# Calculate magnitude of spring force

1. Jun 29, 2011

### PhySci83

1. The problem statement, all variables and given/known data
A 2.0-kg mass (m1) and a 3.0-kg mass (m2) are on a horizontal, frictionless surface, connected by a massless spring with spring constant k = 140 N/m. A 15-N force (F) is app0lied to the larger mass, m2, as shown in the figure:

|__m1__|-/-/-/-/-|____m2____| ----------> F

Show that the magnitude of the spring force (spring tension) is given by:

Fs= F(1/(1+(m2/m1))) <---Sorry, do not know how to make that look more asthetically pleasing.

2. Relevant equations
F = ma
Fs = -k(xf-xi)

3. The attempt at a solution

Since I am looking for the Fs, I attempted to find the net force of the system with the direction of the force being the positive x direction and the N force of the masses being the positive y.

So for the F going to the right, I said F = (m1+m2)*a; a = F/(m1+m2).

For the F of the spring, I said Fs = -k(xf-xi) and rearranged the equation so that delta_x = magnitude_F/K; delta_x=(ma)/K; then I plug in the value for a that I solved prior.

The problem is, I keep going around in circles with this thing. I am pretty far removed from basic HS math, but if the F wasn't pulled out of the equation, would it be:

Fs = F/(F + [(F*m2/F*m1)])?

Any help that would point me in the right direction would be greatfully appreciated. It seems like I have to solve for the various variables and plug them into the original equation:

Fs = -k(xf-xi)

but getting rid of K and delta_x are troubling me.

2. Jun 29, 2011

### Mandeep Deka

1. Draw the free body diagrams of both the blocks
2. Write down the motion equations of both the bodies.
What do u find then??

3. Jun 29, 2011

### ehild

'Fs = F/(F + [(F*m2/F*m1)])'

Are not there too many F-s in your formula? F*m2/Fm1=m2*m1. If you meant F*m2/(F*m1), it is m2/m1=1.5, you can not add newtons to it!

Draw the free body diagram, and see what force acts on m1 if it moves with the acceleration a=F/(m1+m2)

ehild

4. Jun 29, 2011

### PhySci83

OK, so I think I have the FBDs, but this was the part I was struggling the most with.

So for m1 I have:

|
| FN
[__m1__] -------> a
|
| Fg

Fnet,m1,x= a
Fnet,m1,y= 0

Am I missing the force of the spring on this? Isn't there an added force in the positive x direction?

For m2:

| FN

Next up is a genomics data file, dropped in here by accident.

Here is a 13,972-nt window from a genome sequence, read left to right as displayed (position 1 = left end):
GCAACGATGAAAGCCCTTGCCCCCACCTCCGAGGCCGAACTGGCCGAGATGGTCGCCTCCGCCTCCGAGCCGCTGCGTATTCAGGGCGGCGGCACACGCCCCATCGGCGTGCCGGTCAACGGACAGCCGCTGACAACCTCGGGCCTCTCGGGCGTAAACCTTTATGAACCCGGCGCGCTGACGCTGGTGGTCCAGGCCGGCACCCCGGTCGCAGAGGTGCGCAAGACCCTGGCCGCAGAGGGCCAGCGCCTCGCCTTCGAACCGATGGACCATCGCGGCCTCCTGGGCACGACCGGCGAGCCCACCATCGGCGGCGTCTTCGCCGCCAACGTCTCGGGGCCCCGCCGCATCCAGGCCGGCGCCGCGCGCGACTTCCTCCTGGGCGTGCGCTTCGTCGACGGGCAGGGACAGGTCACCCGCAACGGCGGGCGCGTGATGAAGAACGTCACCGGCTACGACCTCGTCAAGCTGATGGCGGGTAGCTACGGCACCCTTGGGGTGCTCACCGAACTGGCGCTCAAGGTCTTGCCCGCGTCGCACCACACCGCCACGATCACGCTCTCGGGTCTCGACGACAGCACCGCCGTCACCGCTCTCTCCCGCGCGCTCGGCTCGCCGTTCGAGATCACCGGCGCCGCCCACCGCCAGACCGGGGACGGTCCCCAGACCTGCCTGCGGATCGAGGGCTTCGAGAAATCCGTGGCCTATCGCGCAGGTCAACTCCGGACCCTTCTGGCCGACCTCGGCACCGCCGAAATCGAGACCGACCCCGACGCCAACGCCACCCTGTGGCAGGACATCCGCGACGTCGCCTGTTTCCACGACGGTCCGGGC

|
<--Fs[__m2__]--------> a
|
| Fg

Fnet,m2,x= a - Fs
Fnet,m2,y= 0

Is this all for the FBDs or am I missing something? Sorry for the drawings as I am at work and do not have access to a scanner.

THANKS FOR ALL THE HELP!

5. Jun 29, 2011

### Mandeep Deka

My friend, how can you equate force with acceleration!!!
These are two different physical quantities!!

Don't you think you are missing a quantity called mass, coz what newton's 2nd law says is:

Force = Mass x Acceleration!!

6. Jun 29, 2011

### PhySci83

Whoops! What I meant was:

Fnet,m1,x= (m1 + m2)*a
Fnet,m1,y= 0

Fnet,m2,x= (m1+m2)*a - Fs
Fnet,m2,y= 0

Then F_net = Fnet,m2,x + Fnet,m1,x

7. Jun 29, 2011

### ehild

Do not forget that ∑F =ma. The resultant of all forces acting on m1 is equal m1*a. What horizontal force(s) act on m1? What is its acceleration?

ehild

8. Jun 29, 2011

### PhySci83

Are the forces that act on m1 the force of system accelerating from the force acted upon it plus the force of the spring? So a FBD would look like:

|
| FN --->Fs
[__m1__] -------> a
|
| Fg

F,x,m1= (m1*a) + Fs
F,x,m2=(m1+m2)*a -Fs

Then doesn't Fs cancel out?

acceleration of m1 is equal to the acceleration of the system which is a = F/(m1+m2)?

Sorry, I have tried this every way and still cannot come up with something that even looks correct. Are my above assumptions correct or am I still missing something?

9. Jun 29, 2011

### ehild

I show you a proper free body diagram. There is only one horizontal force exerted on m1: the spring force, Fs. And there are two horizontal forces exerted on m2: F=15 N and -Fs. The magnitude of the spring force is the same for both bodies, only the direction is opposite. The bodies move with the same acceleration a.

Newton's equations ∑Fi =ma for both objects:

m1*a = F - Fs
m2*a = Fs.

A force exerted on one body does not act on the other one.

If you add up the equations you get

(m1+m2)*a=F,

a=F/(m1+m2). You got this a already.

Use this a in the equation for m2 to get Fs.

ehild

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